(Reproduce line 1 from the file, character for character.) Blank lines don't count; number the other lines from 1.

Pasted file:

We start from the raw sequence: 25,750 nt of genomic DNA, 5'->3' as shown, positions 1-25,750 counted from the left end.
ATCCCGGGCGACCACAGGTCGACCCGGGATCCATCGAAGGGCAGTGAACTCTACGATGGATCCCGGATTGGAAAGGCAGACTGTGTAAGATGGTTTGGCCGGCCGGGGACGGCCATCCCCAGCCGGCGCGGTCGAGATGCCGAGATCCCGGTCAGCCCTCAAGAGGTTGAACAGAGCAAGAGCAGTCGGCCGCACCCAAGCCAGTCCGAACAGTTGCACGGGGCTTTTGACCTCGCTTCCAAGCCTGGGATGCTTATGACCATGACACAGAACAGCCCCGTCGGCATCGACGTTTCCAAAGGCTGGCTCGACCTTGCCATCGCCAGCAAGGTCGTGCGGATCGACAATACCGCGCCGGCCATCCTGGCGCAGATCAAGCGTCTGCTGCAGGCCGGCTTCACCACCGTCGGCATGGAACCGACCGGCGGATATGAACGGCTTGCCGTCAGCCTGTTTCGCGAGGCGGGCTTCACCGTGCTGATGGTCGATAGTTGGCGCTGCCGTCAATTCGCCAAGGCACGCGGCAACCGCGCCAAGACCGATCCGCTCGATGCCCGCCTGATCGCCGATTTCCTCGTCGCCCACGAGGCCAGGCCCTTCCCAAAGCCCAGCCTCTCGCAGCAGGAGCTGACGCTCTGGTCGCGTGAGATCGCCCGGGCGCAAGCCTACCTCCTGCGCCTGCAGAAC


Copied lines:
We start from the raw sequence: 25,750 nt of genomic DNA, 5'->3' as shown, positions 1-25,750 counted from the left end.